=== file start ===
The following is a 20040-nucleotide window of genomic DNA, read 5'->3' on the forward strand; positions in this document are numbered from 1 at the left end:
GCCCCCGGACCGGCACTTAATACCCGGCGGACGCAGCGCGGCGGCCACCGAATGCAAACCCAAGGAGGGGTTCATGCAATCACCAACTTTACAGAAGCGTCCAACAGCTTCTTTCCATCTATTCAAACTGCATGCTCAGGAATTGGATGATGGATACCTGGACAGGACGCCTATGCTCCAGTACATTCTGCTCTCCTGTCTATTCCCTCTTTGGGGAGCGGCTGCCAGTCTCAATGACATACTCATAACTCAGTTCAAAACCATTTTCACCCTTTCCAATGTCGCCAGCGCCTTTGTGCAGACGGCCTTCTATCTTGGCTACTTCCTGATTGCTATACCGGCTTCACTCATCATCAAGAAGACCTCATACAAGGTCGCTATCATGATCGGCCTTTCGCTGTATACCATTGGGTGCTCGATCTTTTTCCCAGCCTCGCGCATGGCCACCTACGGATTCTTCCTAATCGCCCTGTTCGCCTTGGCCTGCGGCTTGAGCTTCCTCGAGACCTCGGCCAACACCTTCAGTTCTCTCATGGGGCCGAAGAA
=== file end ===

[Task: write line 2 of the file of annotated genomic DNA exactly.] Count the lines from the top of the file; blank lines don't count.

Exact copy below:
GCCCCCGGACCGGCACTTAATACCCGGCGGACGCAGCGCGGCGGCCACCGAATGCAAACCCAAGGAGGGGTTCATGCAATCACCAACTTTACAGAAGCGTCCAACAGCTTCTTTCCATCTATTCAAACTGCATGCTCAGGAATTGGATGATGGATACCTGGACAGGACGCCTATGCTCCAGTACATTCTGCTCTCCTGTCTATTCCCTCTTTGGGGAGCGGCTGCCAGTCTCAATGACATACTCATAACTCAGTTCAAAACCATTTTCACCCTTTCCAATGTCGCCAGCGCCTTTGTGCAGACGGCCTTCTATCTTGGCTACTTCCTGATTGCTATACCGGCTTCACTCATCATCAAGAAGACCTCATACAAGGTCGCTATCATGATCGGCCTTTCGCTGTATACCATTGGGTGCTCGATCTTTTTCCCAGCCTCGCGCATGGCCACCTACGGATTCTTCCTAATCGCCCTGTTCGCCTTGGCCTGCGGCTTGAGCTTCCTCGAGACCTCGGCCAACACCTTCAGTTCTCTCATGGGGCCGAAGAA